This Remembrance Day marks the 97th anniversary of the Armistice which ended the First World War (1914-18). Each day, on 11 November, Australians observe one minute’s silence at 11am, in memory of those who died or suffered in all wars and armed conflicts. Nicole Fuge speaks with Mack Seale, who served in the Second World War.
Flight lieutenant Mack Seale stopped attending Remembrance Day and other services years ago for one simple reason – “It’s a reminder of some of the things I don’t want to remember”. Mack, who will turn 95 in December, is the recipient of a Distinguished Flying Cross and two bars, the equivalent of three DFCs, and is the only person in history to have earned such high esteem.
Mack, then aged 22, volunteered for service in the Royal Australian Air Force (RAAF) in 1942, while working at the Gundagai branch of the Bank of New South Wales. “The war had lasted a year or more, I decided my policy and the bank’s policy didn’t agree, so when a recruiting train came through Gundagai I nipped down in my lunch hour and joined the RAAF,” he says.
I feel very fortunate to be able to do 70 operations because there weren’t too many (who did).”
Mack yearned to be a pilot and underwent training at Lowood Airfield near Brisbane. He was later remustered to navigator and trained in Winnipeg in Canada, before crossing the Atlantic aboard the Queen Elizabeth I, with 5000 other troops, sharing a two-berth cabin with 20 fellow airmen. “The operational training on Wellington bombers was followed by conversion to the famous four-engined Avro Lancasters,” says Mack.
His crew was then posted to the record-breaking Australian Squadron 460 in Lincolnshire, east of England. “Near the beginning of the war, the RAAF and the RAF didn’t know much about night flying,” he says. “But they were forced to fly at night because in daylight the bombers were being shot down at too rapid a rate, the loss rate was very high, so that meant take off at night, operate at night and land at night. That gave us quite a bit more protection.”
Some nights they would fly 500 to 600 bombers with a loss rate between five and 10 per cent. “It was quite high really, but it would have been a lot higher in daylight,” he says. Having successfully completed the hazardous mandatory tour of 30 operations by night over Germany, Mack was awarded the Distinguished Flying Cross. Then after lecturing trainee crews for several months, Mack volunteered for a second tour of 20 operations, during which the squadron supported the long awaited Normandy landings on 6 June, 1944, known as the D-Day landings. “One tour of operations was 30 trips and that was the first tour,” he says, “if you’re silly enough to do a second tour that was 20 – if you got through 50 you can uncross your fingers.”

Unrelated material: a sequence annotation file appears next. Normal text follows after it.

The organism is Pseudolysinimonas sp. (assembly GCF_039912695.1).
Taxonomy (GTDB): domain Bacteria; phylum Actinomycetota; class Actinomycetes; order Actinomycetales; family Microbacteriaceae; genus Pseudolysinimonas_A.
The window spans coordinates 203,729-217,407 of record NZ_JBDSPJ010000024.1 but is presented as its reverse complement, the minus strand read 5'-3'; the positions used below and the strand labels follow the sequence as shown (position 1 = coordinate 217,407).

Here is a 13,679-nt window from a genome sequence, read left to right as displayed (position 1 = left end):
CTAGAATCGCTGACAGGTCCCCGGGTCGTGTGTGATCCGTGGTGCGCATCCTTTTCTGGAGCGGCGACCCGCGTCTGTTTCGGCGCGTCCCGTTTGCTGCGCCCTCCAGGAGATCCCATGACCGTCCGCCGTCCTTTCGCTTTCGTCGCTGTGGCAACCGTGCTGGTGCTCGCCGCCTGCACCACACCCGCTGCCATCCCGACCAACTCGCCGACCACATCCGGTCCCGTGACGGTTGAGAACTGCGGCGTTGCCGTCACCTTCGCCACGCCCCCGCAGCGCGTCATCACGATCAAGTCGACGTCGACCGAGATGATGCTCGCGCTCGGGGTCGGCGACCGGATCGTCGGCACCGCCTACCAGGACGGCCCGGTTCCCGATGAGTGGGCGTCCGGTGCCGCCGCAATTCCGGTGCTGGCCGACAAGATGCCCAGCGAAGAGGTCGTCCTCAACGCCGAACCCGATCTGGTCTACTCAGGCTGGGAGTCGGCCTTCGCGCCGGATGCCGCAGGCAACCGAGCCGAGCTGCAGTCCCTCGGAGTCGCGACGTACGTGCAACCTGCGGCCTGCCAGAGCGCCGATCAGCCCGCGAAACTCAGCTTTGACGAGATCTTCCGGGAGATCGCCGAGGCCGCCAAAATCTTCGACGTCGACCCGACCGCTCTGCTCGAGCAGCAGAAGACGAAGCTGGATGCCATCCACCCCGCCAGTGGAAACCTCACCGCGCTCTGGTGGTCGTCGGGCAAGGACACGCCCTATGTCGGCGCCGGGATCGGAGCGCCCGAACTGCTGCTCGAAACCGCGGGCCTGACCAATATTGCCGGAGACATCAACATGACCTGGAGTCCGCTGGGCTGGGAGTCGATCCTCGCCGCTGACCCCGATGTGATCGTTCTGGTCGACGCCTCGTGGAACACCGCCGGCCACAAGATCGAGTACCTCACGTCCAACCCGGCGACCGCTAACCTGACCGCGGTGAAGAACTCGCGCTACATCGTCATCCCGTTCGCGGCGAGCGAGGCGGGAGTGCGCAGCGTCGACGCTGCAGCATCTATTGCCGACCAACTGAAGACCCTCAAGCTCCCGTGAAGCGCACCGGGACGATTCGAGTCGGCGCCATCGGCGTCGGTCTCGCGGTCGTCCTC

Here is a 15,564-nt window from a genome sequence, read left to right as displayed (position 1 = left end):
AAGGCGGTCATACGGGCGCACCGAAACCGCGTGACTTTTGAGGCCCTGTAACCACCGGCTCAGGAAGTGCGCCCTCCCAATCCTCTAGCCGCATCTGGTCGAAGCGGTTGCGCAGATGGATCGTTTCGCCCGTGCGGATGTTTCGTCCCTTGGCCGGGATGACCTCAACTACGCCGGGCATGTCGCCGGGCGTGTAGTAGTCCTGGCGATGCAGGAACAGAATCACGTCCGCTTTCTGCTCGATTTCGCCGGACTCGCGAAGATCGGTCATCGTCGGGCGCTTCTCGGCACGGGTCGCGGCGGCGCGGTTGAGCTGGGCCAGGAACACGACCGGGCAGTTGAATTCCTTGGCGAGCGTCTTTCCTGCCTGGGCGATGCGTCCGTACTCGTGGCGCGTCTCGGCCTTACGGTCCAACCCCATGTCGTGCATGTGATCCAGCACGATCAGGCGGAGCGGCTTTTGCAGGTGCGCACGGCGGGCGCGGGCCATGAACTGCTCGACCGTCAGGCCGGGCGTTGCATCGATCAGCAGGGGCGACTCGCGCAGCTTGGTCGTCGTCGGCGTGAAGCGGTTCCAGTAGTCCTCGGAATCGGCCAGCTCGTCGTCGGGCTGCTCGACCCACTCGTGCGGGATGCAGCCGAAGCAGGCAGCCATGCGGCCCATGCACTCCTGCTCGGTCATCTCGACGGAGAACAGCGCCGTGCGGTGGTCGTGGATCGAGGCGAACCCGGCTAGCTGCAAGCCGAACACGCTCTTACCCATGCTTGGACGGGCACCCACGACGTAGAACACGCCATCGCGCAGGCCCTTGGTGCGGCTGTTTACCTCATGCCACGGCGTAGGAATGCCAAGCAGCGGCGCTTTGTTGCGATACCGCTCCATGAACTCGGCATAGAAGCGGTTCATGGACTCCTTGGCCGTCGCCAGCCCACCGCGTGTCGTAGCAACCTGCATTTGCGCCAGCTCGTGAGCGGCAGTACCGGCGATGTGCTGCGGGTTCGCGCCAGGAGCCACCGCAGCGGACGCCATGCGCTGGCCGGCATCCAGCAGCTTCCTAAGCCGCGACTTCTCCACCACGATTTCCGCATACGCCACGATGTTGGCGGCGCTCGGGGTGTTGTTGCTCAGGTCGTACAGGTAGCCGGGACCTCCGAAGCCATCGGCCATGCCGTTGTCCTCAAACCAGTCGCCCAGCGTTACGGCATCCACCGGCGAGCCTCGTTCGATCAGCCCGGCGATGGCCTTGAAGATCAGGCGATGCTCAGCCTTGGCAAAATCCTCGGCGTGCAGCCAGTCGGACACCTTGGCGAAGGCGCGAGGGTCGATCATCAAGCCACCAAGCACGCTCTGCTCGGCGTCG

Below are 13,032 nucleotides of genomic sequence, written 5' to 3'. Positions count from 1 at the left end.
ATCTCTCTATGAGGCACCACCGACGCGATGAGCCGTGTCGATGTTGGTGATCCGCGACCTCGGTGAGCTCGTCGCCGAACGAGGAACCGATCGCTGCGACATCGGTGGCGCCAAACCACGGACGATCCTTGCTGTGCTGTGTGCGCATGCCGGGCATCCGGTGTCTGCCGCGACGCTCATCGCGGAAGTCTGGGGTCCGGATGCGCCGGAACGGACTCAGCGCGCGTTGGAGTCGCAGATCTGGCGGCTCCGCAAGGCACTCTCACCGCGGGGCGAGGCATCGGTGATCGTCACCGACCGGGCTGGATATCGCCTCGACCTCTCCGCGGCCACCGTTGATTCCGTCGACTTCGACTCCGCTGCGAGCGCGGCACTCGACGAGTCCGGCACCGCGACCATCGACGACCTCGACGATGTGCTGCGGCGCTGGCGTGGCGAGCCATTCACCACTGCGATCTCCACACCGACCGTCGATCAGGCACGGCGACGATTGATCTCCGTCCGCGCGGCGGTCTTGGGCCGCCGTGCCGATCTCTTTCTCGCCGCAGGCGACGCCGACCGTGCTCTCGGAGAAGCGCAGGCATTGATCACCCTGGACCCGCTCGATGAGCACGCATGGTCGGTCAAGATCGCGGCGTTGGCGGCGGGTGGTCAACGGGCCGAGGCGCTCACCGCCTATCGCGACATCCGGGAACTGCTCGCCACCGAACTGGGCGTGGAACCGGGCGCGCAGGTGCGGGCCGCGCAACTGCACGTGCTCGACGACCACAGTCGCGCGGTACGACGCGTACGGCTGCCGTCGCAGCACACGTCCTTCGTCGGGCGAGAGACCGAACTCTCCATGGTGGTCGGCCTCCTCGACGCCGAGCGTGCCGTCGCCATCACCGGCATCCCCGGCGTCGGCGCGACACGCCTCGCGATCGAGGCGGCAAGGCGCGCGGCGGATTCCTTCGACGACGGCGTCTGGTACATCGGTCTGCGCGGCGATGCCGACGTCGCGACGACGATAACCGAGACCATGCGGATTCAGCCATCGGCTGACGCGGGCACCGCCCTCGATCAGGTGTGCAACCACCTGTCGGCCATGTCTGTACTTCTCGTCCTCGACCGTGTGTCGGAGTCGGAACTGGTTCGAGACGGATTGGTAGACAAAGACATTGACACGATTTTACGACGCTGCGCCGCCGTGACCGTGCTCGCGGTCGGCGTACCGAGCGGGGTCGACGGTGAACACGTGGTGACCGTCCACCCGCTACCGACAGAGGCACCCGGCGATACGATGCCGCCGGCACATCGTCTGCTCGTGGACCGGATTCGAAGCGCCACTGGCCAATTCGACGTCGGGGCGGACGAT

Mack was later posted to a special duty squadron No. 357, north of Kolkata, India, whose duties included dropping British and Gurkha commandos behind the Japanese lines from Burma in the north and as far south as Singapore.
After four years of service and three operational tours of duty, Mack retired, aged 26, and at the end of World War II, he was advised by Air Force headquarters he was the only recipient of a triple D.F.C. – a record which still stands. “I feel very fortunate to be able to do 70 operations because there weren’t too many (who did),” he says, reflecting on the thousands of lives lost at war.
Mack’s life has since been rich in love and happiness, married to his wife Lee for 68 years, fathering a loving daughter, and immersing himself in his passion for photography. Sharing his life’s story and holding his service ribbons, reminders of his tours of duty, Mack says he now has no need for the medals he once wore proudly, “Memories can be better than medals”.
Remembrance Day 11 November